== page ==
Researchers of a report published in the Journal of Epidemiology & Community Health in July looked at the patterns of alcohol-related mortality in three cities - Glasgow, Liverpool and Manchester - all of which have similar patterns of deprivation, poor health and industrialisation. The researchers-Deborah Shipton, Bruce Whyte and David Walsh - found similar trends in all three cities-a very modest decrease in alcohol-related mortality, with the notable exception of the younger cohort - born between 1970 and 1979.
Women in particular showed disproportionate increases in alcohol-related mortality. Their early deaths were mostly due to liver disease - a silent killer because its symptoms can be easily ignored until it's too late. As for the causes of this alarming trend, the researchers point to the late-night drinking culture, following the easing of licensing laws, together with cheap drink as well as industry marketing and promotion. Eric Appleby, chief executive of Alcohol Concern, said: 'Minimum pricing of alcohol would do much to impact on the levels of drinking that lead to alcoholic liver disease, but health service commissioners must prioritise the disease at the local level too, focusing on ways to catch problem drinking early and so help to reduce the huge social and economic cost of the current death rate.'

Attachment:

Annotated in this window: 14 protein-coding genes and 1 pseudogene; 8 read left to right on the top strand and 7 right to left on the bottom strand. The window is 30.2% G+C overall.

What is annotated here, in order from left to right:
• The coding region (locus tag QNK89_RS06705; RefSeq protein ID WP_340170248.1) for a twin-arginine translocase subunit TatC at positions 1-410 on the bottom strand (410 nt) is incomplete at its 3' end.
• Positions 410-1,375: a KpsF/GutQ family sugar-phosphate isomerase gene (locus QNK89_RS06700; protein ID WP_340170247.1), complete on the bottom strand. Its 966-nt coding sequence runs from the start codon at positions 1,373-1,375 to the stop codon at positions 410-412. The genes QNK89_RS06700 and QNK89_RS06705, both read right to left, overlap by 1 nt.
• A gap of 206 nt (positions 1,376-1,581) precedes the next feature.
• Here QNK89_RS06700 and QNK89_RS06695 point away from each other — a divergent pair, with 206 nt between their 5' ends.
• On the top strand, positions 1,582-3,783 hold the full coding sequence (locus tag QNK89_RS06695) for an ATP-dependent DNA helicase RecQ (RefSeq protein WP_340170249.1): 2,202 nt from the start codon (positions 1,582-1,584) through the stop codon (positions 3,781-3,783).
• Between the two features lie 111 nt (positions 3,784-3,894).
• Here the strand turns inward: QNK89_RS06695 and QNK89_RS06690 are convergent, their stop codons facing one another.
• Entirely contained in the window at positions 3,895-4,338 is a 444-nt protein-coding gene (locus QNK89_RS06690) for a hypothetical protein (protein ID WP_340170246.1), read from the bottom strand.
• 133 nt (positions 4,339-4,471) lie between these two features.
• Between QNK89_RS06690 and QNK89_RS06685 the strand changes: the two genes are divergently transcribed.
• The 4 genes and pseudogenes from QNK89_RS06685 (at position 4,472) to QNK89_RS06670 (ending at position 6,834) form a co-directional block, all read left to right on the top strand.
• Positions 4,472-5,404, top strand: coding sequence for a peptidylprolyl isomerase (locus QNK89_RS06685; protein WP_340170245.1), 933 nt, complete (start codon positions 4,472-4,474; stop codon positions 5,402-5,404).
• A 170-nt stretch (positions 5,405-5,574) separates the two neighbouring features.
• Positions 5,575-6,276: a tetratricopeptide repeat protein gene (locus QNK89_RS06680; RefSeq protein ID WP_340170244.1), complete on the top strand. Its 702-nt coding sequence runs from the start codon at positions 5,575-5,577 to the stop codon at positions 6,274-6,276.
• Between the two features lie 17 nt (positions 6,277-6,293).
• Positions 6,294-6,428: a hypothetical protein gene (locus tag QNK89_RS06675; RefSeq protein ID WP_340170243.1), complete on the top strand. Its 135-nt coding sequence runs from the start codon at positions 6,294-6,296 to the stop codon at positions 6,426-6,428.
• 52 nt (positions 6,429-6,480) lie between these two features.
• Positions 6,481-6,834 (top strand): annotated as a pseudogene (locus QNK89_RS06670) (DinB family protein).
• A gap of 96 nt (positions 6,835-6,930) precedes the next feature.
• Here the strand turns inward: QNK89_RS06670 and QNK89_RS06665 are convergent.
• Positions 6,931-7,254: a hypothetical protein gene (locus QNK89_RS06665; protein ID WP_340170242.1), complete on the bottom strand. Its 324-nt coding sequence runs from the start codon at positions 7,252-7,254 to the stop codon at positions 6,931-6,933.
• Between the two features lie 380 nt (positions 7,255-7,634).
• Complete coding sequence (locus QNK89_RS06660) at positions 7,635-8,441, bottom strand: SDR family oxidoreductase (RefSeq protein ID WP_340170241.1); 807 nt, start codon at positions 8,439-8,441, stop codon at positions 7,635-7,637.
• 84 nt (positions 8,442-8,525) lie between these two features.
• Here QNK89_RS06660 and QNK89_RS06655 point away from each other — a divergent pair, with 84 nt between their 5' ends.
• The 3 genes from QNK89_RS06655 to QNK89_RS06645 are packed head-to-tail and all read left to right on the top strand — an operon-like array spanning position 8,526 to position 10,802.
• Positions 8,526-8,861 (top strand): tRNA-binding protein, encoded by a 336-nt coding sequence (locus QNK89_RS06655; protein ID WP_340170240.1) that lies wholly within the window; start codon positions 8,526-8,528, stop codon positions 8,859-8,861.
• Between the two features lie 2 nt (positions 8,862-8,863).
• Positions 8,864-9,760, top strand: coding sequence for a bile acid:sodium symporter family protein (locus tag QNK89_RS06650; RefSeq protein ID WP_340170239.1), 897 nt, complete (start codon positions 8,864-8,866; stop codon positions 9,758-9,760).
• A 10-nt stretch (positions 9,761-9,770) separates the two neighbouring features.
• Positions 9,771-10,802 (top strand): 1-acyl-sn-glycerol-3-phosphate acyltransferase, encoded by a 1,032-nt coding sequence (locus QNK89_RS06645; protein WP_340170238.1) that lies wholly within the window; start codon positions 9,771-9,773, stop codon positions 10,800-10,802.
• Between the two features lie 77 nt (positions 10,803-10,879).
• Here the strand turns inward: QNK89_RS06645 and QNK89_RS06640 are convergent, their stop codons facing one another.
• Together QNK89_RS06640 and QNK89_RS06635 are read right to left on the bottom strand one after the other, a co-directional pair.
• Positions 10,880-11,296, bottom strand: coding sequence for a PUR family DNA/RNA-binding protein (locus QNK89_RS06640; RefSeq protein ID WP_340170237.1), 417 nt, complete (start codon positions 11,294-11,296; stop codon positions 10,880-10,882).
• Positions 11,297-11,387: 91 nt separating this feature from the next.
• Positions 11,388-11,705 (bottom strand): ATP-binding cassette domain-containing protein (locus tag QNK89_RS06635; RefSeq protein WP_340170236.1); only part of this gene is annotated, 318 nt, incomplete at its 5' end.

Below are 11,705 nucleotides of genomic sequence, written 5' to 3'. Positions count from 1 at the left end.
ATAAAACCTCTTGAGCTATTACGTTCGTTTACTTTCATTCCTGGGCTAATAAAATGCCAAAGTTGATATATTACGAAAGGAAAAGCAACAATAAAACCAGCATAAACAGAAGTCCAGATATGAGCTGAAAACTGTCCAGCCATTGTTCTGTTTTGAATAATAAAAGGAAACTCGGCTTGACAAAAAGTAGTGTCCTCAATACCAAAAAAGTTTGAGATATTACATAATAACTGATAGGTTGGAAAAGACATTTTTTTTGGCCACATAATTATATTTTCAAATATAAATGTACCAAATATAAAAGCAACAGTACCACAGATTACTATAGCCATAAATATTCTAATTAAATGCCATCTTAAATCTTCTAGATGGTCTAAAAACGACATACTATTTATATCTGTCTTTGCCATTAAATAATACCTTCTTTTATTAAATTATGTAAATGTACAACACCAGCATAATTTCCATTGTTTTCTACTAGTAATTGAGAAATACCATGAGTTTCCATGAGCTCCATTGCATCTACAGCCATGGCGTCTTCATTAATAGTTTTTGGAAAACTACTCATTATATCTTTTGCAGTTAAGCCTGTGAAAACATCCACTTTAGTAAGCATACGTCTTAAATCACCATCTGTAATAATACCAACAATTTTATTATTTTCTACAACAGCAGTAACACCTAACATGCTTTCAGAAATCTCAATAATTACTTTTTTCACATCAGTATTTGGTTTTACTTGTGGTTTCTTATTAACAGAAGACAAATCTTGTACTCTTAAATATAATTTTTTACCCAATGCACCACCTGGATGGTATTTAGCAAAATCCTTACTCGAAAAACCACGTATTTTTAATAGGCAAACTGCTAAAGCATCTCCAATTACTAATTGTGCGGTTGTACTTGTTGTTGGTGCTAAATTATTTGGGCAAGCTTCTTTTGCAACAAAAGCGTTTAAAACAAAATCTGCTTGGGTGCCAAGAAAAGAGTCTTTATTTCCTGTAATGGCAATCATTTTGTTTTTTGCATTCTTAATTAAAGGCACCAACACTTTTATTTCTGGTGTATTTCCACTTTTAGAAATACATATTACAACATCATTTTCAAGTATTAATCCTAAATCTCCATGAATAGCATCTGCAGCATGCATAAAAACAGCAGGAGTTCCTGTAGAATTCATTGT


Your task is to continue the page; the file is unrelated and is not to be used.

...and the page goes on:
General practice teams play a major role in the detection and treatment of alcohol abuse. Practice nurses need to be aware of this vulnerable group and should ask young female patients about their alcohol habits, giving clear advice on sensible levels of alcohol consumption. If alcohol abuse is suspected, they need to know how to address this and arrange relevant tests to reveal the extent of damage. We all need to be aware of the damage drinking can cause.